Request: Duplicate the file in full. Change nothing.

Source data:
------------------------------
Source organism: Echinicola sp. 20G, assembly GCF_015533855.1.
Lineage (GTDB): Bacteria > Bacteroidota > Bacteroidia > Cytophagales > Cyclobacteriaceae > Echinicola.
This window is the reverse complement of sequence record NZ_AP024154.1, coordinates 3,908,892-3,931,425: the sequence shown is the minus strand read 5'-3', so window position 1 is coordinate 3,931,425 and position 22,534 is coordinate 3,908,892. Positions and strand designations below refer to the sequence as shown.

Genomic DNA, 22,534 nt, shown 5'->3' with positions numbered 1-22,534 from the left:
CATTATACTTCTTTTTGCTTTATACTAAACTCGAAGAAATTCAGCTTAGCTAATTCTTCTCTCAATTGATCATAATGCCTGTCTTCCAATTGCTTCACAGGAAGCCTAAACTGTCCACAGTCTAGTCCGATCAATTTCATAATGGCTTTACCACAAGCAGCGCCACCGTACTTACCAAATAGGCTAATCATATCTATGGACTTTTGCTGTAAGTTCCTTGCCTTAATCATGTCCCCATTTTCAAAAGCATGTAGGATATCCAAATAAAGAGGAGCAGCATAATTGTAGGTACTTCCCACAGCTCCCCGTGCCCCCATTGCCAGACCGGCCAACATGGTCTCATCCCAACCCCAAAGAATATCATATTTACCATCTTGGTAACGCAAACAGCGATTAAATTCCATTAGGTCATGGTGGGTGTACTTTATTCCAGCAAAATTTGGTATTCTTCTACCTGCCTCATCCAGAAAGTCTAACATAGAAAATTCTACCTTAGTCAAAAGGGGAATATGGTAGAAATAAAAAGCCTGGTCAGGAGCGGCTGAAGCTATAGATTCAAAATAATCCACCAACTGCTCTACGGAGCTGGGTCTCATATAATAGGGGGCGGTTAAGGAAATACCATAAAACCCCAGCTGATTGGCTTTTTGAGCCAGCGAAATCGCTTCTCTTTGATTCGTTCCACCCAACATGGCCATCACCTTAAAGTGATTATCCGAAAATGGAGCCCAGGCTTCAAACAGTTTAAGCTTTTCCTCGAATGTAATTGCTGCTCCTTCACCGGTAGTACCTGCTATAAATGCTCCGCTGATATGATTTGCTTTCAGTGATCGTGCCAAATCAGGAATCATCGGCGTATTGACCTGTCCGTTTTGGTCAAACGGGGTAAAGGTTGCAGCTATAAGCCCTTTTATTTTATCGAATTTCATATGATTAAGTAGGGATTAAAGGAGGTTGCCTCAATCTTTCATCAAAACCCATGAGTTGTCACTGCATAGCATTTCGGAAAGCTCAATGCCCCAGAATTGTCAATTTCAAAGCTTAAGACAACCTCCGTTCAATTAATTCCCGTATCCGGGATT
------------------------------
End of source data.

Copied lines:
Source organism: Echinicola sp. 20G, assembly GCF_015533855.1.
Lineage (GTDB): Bacteria > Bacteroidota > Bacteroidia > Cytophagales > Cyclobacteriaceae > Echinicola.
This window is the reverse complement of sequence record NZ_AP024154.1, coordinates 3,908,892-3,931,425: the sequence shown is the minus strand read 5'-3', so window position 1 is coordinate 3,931,425 and position 22,534 is coordinate 3,908,892. Positions and strand designations below refer to the sequence as shown.

Genomic DNA, 22,534 nt, shown 5'->3' with positions numbered 1-22,534 from the left:
CATTATACTTCTTTTTGCTTTATACTAAACTCGAAGAAATTCAGCTTAGCTAATTCTTCTCTCAATTGATCATAATGCCTGTCTTCCAATTGCTTCACAGGAAGCCTAAACTGTCCACAGTCTAGTCCGATCAATTTCATAATGGCTTTACCACAAGCAGCGCCACCGTACTTACCAAATAGGCTAATCATATCTATGGACTTTTGCTGTAAGTTCCTTGCCTTAATCATGTCCCCATTTTCAAAAGCATGTAGGATATCCAAATAAAGAGGAGCAGCATAATTGTAGGTACTTCCCACAGCTCCCCGTGCCCCCATTGCCAGACCGGCCAACATGGTCTCATCCCAACCCCAAAGAATATCATATTTACCATCTTGGTAACGCAAACAGCGATTAAATTCCATTAGGTCATGGTGGGTGTACTTTATTCCAGCAAAATTTGGTATTCTTCTACCTGCCTCATCCAGAAAGTCTAACATAGAAAATTCTACCTTAGTCAAAAGGGGAATATGGTAGAAATAAAAAGCCTGGTCAGGAGCGGCTGAAGCTATAGATTCAAAATAATCCACCAACTGCTCTACGGAGCTGGGTCTCATATAATAGGGGGCGGTTAAGGAAATACCATAAAACCCCAGCTGATTGGCTTTTTGAGCCAGCGAAATCGCTTCTCTTTGATTCGTTCCACCCAACATGGCCATCACCTTAAAGTGATTATCCGAAAATGGAGCCCAGGCTTCAAACAGTTTAAGCTTTTCCTCGAATGTAATTGCTGCTCCTTCACCGGTAGTACCTGCTATAAATGCTCCGCTGATATGATTTGCTTTCAGTGATCGTGCCAAATCAGGAATCATCGGCGTATTGACCTGTCCGTTTTGGTCAAACGGGGTAAAGGTTGCAGCTATAAGCCCTTTTATTTTATCGAATTTCATATGATTAAGTAGGGATTAAAGGAGGTTGCCTCAATCTTTCATCAAAACCCATGAGTTGTCACTGCATAGCATTTCGGAAAGCTCAATGCCCCAGAATTGTCAATTTCAAAGCTTAAGACAACCTCCGTTCAATTAATTCCCGTATCCGGGATT